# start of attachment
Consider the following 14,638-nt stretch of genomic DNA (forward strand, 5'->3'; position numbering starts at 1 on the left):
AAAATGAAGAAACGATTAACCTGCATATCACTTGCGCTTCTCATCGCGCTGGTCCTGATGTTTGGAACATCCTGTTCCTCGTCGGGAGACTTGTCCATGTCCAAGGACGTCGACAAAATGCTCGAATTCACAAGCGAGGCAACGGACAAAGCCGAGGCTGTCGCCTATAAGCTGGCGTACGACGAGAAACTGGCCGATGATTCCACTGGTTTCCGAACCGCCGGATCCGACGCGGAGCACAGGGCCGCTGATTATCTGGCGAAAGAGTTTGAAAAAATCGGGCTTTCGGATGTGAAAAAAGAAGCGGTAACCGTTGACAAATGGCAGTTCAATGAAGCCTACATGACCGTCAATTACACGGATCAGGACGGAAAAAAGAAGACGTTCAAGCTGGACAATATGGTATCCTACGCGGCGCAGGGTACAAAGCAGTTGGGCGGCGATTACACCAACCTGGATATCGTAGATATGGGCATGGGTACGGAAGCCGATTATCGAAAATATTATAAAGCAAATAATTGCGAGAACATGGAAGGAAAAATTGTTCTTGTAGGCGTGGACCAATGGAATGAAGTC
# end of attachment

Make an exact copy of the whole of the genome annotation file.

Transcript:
Consider the following 14,638-nt stretch of genomic DNA (forward strand, 5'->3'; position numbering starts at 1 on the left):
AAAATGAAGAAACGATTAACCTGCATATCACTTGCGCTTCTCATCGCGCTGGTCCTGATGTTTGGAACATCCTGTTCCTCGTCGGGAGACTTGTCCATGTCCAAGGACGTCGACAAAATGCTCGAATTCACAAGCGAGGCAACGGACAAAGCCGAGGCTGTCGCCTATAAGCTGGCGTACGACGAGAAACTGGCCGATGATTCCACTGGTTTCCGAACCGCCGGATCCGACGCGGAGCACAGGGCCGCTGATTATCTGGCGAAAGAGTTTGAAAAAATCGGGCTTTCGGATGTGAAAAAAGAAGCGGTAACCGTTGACAAATGGCAGTTCAATGAAGCCTACATGACCGTCAATTACACGGATCAGGACGGAAAAAAGAAGACGTTCAAGCTGGACAATATGGTATCCTACGCGGCGCAGGGTACAAAGCAGTTGGGCGGCGATTACACCAACCTGGATATCGTAGATATGGGCATGGGTACGGAAGCCGATTATCGAAAATATTATAAAGCAAATAATTGCGAGAACATGGAAGGAAAAATTGTTCTTGTAGGCGTGGACCAATGGAATGAAGTC